In June 2018 the European Securities and Markets Authrity (ESMA) for the first time formally adopted new, temporary rules on the provision of contracts for difference (CFDs) and binary options for retail investors. ESMA temporarily banned the marketing, distribution and sale of binary options to consumers (effective from 2 July 2018), and has restricted the marketing, sale and distribution of CFDs (effective from 1 August 2018).
Binary options and CFDs are high risk investment products unsuitable for average consumers. They allow 'betting' on financial indices such as the price of gold, or currency will rise or fall over a fixed period of time, with such an uncertain outcome that they can also be classed as gambling products (see also an interesting article here). Binary options and CFDs became specially dangerous when their online marketing consumers as a way to get rich quickly took up. Unfortunately, instead of getting rich, 74-89% of consumers suffered detriment. As a result, countries around the world started to regulate, and ban these products, and now the EU has joined these efforts.
ESMAs action is landmark because it is the first time that an EU supervisory authority (ESA) has used its product intervention power. The ESAs that have been established following the financial crisis, has been vested product intervention powers to protect EU consumers from the marketing and sale of dangerous products. This power is provided in Article 9 of the regulations establishing the authorities (Regulation 1093/2010, Regulation 1094/2010, and Regulation 1095/2010) and has been concretized in more specific legal acts, such as Regulation 600/2014 of Markets in Financial Instruments (MiFIR). In this case ESMA relied on Article 40 MiFIR.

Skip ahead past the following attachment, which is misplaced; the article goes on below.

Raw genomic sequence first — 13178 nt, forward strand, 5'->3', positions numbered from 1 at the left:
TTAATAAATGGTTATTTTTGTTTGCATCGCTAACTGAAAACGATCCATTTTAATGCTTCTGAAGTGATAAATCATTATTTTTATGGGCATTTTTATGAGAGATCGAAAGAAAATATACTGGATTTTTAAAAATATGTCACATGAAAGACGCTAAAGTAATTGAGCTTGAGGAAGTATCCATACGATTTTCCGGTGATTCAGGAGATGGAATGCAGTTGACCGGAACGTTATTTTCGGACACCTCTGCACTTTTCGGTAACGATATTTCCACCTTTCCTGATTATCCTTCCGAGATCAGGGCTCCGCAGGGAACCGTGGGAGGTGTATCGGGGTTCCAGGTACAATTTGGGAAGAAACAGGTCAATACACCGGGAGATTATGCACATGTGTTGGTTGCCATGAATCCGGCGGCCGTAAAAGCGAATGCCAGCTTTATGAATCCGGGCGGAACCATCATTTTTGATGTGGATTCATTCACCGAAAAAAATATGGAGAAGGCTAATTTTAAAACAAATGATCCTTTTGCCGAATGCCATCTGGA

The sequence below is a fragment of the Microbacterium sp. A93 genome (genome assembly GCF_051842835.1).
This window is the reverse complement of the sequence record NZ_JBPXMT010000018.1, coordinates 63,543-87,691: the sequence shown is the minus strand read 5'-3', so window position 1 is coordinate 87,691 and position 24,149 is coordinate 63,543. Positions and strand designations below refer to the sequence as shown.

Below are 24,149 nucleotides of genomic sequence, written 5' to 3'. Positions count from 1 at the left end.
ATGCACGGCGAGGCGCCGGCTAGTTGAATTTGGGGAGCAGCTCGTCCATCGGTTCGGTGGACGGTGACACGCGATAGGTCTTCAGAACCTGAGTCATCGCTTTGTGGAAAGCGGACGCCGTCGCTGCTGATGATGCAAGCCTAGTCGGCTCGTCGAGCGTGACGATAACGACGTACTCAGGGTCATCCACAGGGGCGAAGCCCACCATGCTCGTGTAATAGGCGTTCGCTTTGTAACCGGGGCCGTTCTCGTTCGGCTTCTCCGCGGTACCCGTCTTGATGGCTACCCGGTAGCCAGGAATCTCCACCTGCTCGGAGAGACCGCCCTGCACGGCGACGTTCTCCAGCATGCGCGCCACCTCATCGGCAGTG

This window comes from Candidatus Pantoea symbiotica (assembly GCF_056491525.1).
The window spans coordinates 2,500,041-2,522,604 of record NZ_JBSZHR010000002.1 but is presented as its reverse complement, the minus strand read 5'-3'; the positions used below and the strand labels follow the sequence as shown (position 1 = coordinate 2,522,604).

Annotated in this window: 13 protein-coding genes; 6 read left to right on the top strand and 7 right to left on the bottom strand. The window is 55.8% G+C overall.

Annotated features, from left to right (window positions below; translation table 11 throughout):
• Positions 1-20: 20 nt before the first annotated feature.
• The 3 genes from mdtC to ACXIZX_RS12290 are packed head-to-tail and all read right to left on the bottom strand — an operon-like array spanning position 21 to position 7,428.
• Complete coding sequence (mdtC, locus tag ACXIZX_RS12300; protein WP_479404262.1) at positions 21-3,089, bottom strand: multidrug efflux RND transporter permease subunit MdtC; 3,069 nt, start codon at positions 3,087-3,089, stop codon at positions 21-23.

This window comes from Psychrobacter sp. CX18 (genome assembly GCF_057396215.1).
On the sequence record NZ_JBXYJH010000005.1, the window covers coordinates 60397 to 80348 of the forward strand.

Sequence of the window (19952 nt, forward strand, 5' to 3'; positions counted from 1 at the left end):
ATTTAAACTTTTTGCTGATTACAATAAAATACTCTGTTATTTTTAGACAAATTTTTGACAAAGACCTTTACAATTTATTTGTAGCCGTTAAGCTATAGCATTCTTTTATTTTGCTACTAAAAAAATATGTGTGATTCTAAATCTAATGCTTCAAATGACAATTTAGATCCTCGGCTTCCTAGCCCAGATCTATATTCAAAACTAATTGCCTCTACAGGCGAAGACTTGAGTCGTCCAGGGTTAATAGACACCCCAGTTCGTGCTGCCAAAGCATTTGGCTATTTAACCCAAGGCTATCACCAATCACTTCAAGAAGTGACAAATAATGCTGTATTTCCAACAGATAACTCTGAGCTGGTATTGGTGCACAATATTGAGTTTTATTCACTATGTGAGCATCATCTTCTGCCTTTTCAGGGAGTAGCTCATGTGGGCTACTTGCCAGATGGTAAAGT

With its decision from 24 August 2018 ESMA decided to extend the prohibition related to binary options for another 3 months (effective from 1 October 2018), this time refining its approach, and excluding some types of binary options that it found not to impose a sufficient degree of risk onto consumers. The decision is limited to binary options and makes no reference to CFDs, restriction of which came into force a month later than binary options.
While ESMAs actions is undeniably a positive step towards improving the protection of consumers on EU financial markets, one may wonder why are the powers of the EU supervisory authorities limited in time? Binary options (at least some kinds of binary options) are not going to get to be better products. Should the EU supervisory authorities have extended product intervention powers, powers that would enable them to ban products from the EU internal market permanently?